On Wednesday, April 20, 2016, the Women’s Legal Association (WLA) hosted its final event of the semester: “Ladies Who Litigate.” This event was one of WLA’s monthly “#WCW” (Women Crush Wednesday) events, where on one Wednesday of every month, WLA hosted female attorneys from different practice areas as guest speakers on a panel. The panelists were Sara Colón (partner at Brown, Neri, Smith & Khan, a boutique civil litigation law firm in West LA) Maura Kingseed Gierl (JD ’12) (litigation associate at Manatt, Phelps & Phillips) and Capri Maddox (JD ’01) (Special Assistant City Attorney of Los Angeles). The hour-long session, moderated by first year law student and WLA Secretary Jenna King, was filled with great questions and insightful answers.
King began by asking the panelists to highlight a class or anything in particular during their law school career that they felt really prepared them for the job they currently have. “The more practice oriented classes prepared me most for litigation,” Colón said. These included criminal law classes with mock trials and legal research and writing. “Pepperdine has trial prep, which is a really good class to take,” added Gierl. “On your first job, you’re not prepared for most things, but that’s okay, because everyone is in that position. To some point, you learn with on the job experience, and you have this background which helps prepare you for that experience.”
When asked what they believe the biggest mistake that they consistently see litigators make, the panelists offered a variety of input. “I wouldn’t call it a mistake, but one tendency I have noticed with newer litigators and their writing is to be a little bit hyperbolic,” said Colón. “I think it is important to be persuasive, passionate, and forceful, but there’s definitely a line. Another thing I would say is that newer litigators have a tendency not to speak up. Even if you haven’t practiced and may not fully understand all of the issues in a case, you still have good ideas and a fresh perspective, and your supervisors will appreciate it if you speak up and question what’s going on in a case.”
“Generally, I would say not staying on top of deadlines,” Gierl added. “It’s really important and it seems simple, but it’s not, because dates change all the time.”
The next subject addressed involved how relationships with opposing counsel were handled in litigation. “I think that young litigators, and in my experience as a female litigator, tend to get patronized a lot by more experienced litigators,” said Colón. “You can really be a weapon in disguise. They don’t expect much from you and then you start doing your job, and that’s the retort you need.” Maddox responded that relationships are also very important. “You represent your clients, but you also represent your reputation.”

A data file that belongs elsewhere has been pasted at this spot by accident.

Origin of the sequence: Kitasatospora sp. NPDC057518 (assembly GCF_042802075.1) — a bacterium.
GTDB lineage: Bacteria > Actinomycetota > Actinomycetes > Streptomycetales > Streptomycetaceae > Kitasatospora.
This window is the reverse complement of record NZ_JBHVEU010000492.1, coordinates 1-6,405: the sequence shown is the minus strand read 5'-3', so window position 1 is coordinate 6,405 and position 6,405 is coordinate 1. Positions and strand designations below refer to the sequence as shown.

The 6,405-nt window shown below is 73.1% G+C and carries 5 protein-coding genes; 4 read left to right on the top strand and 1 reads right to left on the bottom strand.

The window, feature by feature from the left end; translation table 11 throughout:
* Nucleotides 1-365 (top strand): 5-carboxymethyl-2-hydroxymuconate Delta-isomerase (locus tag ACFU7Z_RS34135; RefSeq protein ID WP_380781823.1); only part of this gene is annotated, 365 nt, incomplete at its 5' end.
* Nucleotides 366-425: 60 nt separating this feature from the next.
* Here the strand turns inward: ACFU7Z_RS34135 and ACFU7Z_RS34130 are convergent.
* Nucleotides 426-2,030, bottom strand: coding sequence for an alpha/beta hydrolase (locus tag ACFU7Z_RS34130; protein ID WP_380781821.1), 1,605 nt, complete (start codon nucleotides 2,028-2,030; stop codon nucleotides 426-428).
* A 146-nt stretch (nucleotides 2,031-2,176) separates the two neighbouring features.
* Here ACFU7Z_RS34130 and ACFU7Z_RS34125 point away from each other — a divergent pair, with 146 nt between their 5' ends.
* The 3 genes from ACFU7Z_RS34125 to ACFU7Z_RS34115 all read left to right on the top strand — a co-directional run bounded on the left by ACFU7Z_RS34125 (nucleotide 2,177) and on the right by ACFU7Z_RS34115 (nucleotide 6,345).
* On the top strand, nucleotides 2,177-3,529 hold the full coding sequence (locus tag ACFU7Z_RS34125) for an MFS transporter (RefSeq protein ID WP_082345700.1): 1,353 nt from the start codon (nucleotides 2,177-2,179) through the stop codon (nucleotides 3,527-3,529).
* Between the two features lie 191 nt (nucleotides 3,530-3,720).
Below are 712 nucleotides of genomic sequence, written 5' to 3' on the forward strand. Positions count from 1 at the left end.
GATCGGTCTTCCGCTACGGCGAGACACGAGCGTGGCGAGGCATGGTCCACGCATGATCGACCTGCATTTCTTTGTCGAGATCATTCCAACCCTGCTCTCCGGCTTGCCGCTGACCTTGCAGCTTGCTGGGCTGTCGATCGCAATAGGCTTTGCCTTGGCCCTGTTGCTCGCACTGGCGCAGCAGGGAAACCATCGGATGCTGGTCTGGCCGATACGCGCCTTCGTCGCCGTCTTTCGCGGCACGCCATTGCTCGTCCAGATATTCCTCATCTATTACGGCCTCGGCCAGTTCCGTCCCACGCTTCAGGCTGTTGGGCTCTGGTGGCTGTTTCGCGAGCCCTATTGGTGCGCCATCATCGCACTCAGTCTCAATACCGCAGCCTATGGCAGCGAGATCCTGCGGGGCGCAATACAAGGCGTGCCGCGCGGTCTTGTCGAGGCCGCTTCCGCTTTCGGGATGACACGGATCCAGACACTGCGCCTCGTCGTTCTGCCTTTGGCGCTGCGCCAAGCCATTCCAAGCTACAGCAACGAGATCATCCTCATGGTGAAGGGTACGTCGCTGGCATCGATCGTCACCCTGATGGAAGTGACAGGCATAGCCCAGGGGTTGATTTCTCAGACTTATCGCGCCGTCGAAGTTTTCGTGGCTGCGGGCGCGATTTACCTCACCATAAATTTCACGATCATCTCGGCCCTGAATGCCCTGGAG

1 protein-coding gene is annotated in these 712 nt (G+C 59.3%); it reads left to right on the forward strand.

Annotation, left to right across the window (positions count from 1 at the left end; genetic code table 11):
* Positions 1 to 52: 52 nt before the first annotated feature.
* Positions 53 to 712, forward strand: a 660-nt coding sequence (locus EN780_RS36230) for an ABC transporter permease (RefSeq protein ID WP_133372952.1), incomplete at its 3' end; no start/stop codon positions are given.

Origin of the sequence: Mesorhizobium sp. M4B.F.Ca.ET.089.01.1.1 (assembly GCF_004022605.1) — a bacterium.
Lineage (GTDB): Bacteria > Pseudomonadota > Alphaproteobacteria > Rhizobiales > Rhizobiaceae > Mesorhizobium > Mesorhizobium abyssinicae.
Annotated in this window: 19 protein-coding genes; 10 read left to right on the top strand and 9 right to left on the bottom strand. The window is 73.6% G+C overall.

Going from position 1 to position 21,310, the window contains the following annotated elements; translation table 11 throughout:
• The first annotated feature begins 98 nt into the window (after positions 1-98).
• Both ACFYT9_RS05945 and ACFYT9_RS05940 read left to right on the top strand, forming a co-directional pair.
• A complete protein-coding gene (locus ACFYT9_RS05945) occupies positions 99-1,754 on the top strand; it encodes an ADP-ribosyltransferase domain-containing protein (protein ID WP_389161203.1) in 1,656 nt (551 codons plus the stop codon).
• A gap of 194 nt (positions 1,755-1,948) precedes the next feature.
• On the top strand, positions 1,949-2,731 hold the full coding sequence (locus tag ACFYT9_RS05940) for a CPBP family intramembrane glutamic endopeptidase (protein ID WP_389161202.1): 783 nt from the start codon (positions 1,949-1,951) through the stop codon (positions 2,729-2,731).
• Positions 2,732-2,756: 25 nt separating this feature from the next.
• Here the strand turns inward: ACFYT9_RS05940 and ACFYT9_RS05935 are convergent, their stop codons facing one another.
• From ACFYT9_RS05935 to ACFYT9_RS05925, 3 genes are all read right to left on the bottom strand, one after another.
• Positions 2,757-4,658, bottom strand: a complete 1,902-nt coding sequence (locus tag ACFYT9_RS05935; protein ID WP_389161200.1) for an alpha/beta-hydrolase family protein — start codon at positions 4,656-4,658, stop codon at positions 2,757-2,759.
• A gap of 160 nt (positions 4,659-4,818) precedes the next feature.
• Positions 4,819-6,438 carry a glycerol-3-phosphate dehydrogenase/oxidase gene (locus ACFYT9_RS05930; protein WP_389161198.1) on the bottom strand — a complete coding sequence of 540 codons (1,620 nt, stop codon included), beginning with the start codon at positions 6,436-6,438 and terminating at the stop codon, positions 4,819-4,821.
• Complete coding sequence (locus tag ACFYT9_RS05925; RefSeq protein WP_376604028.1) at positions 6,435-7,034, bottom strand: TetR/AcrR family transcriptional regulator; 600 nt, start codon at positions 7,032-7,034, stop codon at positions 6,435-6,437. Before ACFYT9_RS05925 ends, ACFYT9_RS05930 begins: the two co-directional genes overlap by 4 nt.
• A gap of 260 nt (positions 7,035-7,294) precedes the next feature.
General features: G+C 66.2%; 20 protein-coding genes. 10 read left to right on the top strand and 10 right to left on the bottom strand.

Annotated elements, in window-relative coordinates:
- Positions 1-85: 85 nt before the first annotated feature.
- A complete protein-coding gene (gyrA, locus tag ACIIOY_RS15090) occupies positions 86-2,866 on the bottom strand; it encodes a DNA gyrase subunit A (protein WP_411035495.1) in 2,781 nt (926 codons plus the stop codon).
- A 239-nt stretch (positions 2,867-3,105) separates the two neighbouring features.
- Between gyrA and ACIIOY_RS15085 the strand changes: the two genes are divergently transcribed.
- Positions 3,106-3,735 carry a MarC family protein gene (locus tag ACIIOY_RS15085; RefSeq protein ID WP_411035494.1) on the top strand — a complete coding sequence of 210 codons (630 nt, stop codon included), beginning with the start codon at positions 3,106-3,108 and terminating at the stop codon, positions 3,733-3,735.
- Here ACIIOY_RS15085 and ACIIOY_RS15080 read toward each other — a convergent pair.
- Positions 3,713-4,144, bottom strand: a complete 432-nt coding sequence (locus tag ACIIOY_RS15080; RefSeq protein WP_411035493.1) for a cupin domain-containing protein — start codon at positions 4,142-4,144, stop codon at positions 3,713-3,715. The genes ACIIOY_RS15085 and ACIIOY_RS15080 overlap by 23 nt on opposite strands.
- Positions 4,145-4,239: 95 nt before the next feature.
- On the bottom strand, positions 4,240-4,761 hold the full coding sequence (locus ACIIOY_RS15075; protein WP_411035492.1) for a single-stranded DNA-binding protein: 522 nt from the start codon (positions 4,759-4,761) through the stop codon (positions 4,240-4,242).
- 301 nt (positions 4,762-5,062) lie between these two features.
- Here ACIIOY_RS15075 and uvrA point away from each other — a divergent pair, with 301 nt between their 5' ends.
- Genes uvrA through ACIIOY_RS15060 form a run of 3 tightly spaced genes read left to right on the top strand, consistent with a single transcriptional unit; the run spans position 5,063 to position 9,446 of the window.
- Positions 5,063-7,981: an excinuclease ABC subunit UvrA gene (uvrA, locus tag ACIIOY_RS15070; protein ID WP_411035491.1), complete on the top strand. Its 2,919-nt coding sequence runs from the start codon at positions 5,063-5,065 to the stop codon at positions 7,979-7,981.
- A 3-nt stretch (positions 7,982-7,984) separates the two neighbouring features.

The panelists also gave helpful networking advice, including attending bar association events and talking with speakers, getting cards and doing follow-up e-mails, as well as maintaining good relationships with fellow law school classmates who would eventually go on to practice in various areas of law. The importance of showing interest in the person – the human side of networking – was also emphasized.
Several students posed great questions. When asked how to prepare while in law school for careers in litigation, the panelists agreed that shadowing (and contributing wherever appropriate), such as through watching depositions, would be helpful to students; pursuing moot court and other opportunities requiring public speaking was another option. For those students on the fence between transactional and litigation work, “I think it’s important to be ready to pursue and have the skill of litigation,” Maddox said. “It’s good to try both transactional and litigation internships to find out what you like and how your personality is,” Colón added.
Finally, in closing, panelists were asked what excited them the most about their respective positions and the work they did. Maddox and Colón agreed that the knowledge of knowing that your work made a difference definitely helps. “It’s also just fun, even if you’re getting your tush beat,” Gierl added, “The rewarding aspect is to come to events like this and speak, and it sort of makes the mundane stuff a lot more worth it.”
Reflecting on the event, King commented, “We often have several men in attendance, and we’ve had wonderful feedback that they find our panels universally important. Female empowerment is an everyone issue, not just a female issue, and I’m proud of and impressed by the support we have gotten from male students. Our mission in WLA is to empower women to achieve their goals and dreams, because we all go farther when we stand together. It thrilled me to no end that our final event of the year happened to occur on the day that Harriet Tubman has been announced as the new face of the 20 dollar bill. It was a fitting end to the semester. We are also very proud of the caliber of speakers we have had this semester and are very excited for next year.”
–Janette Blair (JD ’15) for Pepperdine Law Communications